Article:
How do you protect your children an increasingly online world?

By: Ben Halpert on February 5th, 2019

Print/Save as PDF

How do you protect your children an increasingly online world?

Community

In the Digital Age, we are spending more of our day online and less time IRL (in real life). From shopping and dating to learning and teaching, our interactions online are having a greater influence on how we and others see ourselves, how we think, and how we see the world. Regrettably, there's no virtual justice system ensuring those who use the internet for good are rewarded and those who do otherwise face consequences. So, what’s a parent to do?

Our friends at Savvy Cyber Kids have some tips to keep your family safe in an increasingly online world:

1. Be Involved

Do you know your child’s favorite game, app, or social media community (and it changes often!)? If not, ask them! Kids love talking about what they do with technology. Make sure to ask your child who they interact with in those digital spaces. Just as you ask about who your child plays with at school, you should ask who your children’s friends are online. 

2. Have the "Tech Talk"

Much like the “talk,” the “tech talk” is an important parenting hallmark. Since giving your child access to an internet-enabled device is like removing your front door and inviting in strangers, children need to understand that the internet can be dangerous and they need to take steps to keep themselves safe. Help your child learn to distinguish between the physical and the virtual world. Explain that the physical world includes their home, friends they play with in their neighborhood, at school and on sports teams they play on. Teach your children to see strangers as strangers. As your children get older, the “tech talk” continues to evolve and delves into greater detail. Start the talk and don’t stop talking.

3. Be a Safe Resource For Your Child

Let your kids know they can approach you if something upsets them online, if they realize that they made a mistake, and that you are always available for them to help them understand what they're experiencing. Ask them if they have seen anything online or in a game that made them feel uncomfortable. If they make a mistake, resist the urge to have a merely punitive approach. Help them to make better choices and sustain their willingness to communicate with you.

4. Encourage Your Children to Stop. Think. Connect.

Encourage your children to use critical thinking skills and pause when they are about update social media or take any action on one—then think about what they are about to do, before potentially posting or forwarding something. Have them answer a question like: What would my mother think about this? Help your children to understand why authorship, sources and sponsorship can influence the truthfulness of what they see on the Internet. Challenge them to not believe everything they see and to search for proof before accepting information.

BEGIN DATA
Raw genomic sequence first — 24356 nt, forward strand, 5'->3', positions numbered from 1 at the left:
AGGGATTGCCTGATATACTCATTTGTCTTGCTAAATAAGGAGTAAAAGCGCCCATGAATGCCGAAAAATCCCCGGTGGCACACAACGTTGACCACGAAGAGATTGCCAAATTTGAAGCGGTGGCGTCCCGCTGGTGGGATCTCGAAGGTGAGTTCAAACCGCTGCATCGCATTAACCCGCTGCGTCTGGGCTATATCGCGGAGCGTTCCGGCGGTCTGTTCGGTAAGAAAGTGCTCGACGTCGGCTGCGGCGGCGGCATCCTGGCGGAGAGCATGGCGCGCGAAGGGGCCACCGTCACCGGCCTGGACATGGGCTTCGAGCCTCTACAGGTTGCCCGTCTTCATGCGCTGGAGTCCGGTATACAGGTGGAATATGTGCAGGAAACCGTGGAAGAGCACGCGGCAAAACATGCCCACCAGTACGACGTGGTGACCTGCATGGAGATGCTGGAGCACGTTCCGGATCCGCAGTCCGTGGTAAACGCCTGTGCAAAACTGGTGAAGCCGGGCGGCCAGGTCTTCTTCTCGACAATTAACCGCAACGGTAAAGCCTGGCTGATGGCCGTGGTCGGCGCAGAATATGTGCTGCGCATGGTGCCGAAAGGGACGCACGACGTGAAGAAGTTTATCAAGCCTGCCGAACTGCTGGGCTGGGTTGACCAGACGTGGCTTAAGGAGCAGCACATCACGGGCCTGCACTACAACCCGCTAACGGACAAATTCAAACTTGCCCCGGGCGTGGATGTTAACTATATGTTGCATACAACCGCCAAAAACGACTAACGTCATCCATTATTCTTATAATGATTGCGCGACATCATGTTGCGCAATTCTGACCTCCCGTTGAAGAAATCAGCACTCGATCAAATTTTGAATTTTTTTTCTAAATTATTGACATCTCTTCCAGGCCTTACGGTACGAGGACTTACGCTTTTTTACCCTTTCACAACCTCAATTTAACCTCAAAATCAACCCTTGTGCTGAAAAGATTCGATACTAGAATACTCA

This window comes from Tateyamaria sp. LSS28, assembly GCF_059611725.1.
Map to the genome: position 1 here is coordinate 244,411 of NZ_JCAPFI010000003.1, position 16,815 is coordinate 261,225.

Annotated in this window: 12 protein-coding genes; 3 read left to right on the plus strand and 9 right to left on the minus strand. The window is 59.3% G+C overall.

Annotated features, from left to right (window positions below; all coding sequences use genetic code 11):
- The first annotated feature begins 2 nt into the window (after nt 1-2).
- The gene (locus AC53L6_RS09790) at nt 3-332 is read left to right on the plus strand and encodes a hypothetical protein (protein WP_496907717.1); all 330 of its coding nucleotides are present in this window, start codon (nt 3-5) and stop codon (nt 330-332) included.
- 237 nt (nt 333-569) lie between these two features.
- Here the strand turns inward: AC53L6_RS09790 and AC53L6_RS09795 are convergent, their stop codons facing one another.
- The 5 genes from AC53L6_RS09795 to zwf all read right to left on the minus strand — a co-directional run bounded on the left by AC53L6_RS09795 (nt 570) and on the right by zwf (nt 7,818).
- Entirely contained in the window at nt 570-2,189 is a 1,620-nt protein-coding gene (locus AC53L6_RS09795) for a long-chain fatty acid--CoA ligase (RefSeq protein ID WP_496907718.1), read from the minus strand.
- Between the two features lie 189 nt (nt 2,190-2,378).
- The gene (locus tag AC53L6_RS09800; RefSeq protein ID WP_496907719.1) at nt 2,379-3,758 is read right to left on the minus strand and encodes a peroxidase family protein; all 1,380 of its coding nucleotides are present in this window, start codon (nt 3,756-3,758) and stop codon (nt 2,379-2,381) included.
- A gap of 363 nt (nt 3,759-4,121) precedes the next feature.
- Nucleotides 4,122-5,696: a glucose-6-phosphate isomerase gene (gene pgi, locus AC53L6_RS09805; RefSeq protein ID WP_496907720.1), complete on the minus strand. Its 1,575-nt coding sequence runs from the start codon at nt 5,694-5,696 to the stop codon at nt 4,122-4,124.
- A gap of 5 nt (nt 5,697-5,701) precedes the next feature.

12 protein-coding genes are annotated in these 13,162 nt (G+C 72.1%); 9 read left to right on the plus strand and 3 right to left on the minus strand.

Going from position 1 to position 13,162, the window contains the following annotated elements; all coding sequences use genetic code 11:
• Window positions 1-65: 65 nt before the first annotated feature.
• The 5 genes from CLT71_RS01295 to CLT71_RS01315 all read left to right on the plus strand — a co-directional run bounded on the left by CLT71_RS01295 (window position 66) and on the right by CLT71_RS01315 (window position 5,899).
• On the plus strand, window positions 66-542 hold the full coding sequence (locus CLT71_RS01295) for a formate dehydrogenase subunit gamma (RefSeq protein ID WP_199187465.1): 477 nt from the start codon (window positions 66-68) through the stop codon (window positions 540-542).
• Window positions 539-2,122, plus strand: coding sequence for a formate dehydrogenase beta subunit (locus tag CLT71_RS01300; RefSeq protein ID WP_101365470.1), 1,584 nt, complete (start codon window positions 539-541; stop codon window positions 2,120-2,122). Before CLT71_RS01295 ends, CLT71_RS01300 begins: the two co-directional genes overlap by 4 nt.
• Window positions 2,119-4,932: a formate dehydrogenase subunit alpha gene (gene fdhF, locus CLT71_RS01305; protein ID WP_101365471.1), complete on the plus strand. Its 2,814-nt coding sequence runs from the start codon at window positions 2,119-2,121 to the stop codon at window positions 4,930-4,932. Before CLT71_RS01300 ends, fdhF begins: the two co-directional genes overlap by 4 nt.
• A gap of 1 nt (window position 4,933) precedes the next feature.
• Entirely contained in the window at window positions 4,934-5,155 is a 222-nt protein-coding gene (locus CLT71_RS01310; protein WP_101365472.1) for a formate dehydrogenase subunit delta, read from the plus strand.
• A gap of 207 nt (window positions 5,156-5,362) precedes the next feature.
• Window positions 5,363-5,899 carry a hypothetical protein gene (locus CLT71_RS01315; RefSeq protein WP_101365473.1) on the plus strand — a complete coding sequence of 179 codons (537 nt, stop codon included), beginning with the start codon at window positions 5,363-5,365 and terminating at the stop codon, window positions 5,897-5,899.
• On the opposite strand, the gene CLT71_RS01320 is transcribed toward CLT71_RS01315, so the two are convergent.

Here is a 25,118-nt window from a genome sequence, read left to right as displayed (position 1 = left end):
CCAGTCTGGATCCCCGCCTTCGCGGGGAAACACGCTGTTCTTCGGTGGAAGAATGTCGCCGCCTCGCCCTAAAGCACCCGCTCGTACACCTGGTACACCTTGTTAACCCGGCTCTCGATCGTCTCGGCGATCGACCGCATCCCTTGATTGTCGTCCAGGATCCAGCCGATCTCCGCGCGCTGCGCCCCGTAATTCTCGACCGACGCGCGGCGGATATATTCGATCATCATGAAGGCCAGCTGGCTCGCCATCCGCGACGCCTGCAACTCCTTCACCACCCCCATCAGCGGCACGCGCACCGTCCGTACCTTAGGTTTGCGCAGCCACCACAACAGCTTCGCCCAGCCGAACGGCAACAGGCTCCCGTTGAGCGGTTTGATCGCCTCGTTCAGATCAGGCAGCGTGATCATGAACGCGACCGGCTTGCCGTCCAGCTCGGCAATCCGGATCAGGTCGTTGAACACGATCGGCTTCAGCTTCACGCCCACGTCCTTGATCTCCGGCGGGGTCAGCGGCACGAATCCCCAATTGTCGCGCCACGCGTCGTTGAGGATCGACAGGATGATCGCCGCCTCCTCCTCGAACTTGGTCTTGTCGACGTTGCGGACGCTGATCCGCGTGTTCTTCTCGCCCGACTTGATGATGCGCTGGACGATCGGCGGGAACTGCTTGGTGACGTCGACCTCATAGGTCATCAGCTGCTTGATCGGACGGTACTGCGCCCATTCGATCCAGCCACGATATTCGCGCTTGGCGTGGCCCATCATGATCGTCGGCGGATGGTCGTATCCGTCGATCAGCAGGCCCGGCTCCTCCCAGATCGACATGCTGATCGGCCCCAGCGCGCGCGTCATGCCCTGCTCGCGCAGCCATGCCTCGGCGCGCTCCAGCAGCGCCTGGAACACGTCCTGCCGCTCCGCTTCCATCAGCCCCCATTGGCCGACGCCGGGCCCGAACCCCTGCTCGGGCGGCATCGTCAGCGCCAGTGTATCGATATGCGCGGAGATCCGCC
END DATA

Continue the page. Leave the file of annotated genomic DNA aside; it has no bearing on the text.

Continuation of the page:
5. Teach That Strangers Are Forever

To your kids, anyone that reaches out to them via an app, game, or social media community seems harmless. Ask your kids if they've ever received a message from someone they don’t know in real life. Talk to your children about the concept of privacy and how they shouldn't share personal information like names, addresses or phone numbers, if their parents are home, schedules, or what school they attend. Make sure your children understand that they should NEVER meet someone they met online.

6. Update Everything

It's important to update all devices and software on a regular basis and when notified by the manufacturer. Anytime an update (often called a patch) is available, a fix was made to a known problem with that device or software. Additionally, install (and keep updated) an antivirus product. And yes, even Mac computers should have antivirus software.

7. Understand Technology

Read the privacy policy for each app, game, or social media community that your child uses to learn what information about your kids is collected by the provider and what they can do with that information. Look for the parental controls for each. Some platforms offer options that limit who your kids can talk to, as well as who can contact them. If there is an option to create private profiles, direct them to do so and discuss not allowing people they don't know to connect with them.

8. Set Security Freezes for The Entire Family

The reality is that credit monitoring services are not enough. Someone can still open an account in your name and ruin your credit history. Encourage all of your family members to contact each of the three credit reporting agency’s (TransUnion, Equifax and Experian) and place a security freeze on your credit files.

9. Enable 2-Step Verification

Every account you use is secured by user ID and a password. Due to the increasing number security breaches, encourage your family to take an additional step, beyond a complex password. Enable 2-step verification, a security measure that typically involves a text to your phone or a one-time code sent to your email.

10. Create a Partnership with Your Schools

Encourage your children’s schools to support your digital parenting by merging cyber ethics lessons across all learning disciplines and offering age-appropriate cyber ethics programming for students, parents and educators.

 

The conversation about cyber safety never gets old, so make it a central discussion topic throughout the year. Learn more about Ben Halpert and how his organization, Savvy Cyber Kids, is working to make sure your children are safe and secure online here.  And as you look at ways to make your home a safe space for your family, you can be certain you're protected against pests with a Cingo plan. 

About Ben Halpert

Founder, Savvy Cyber Kids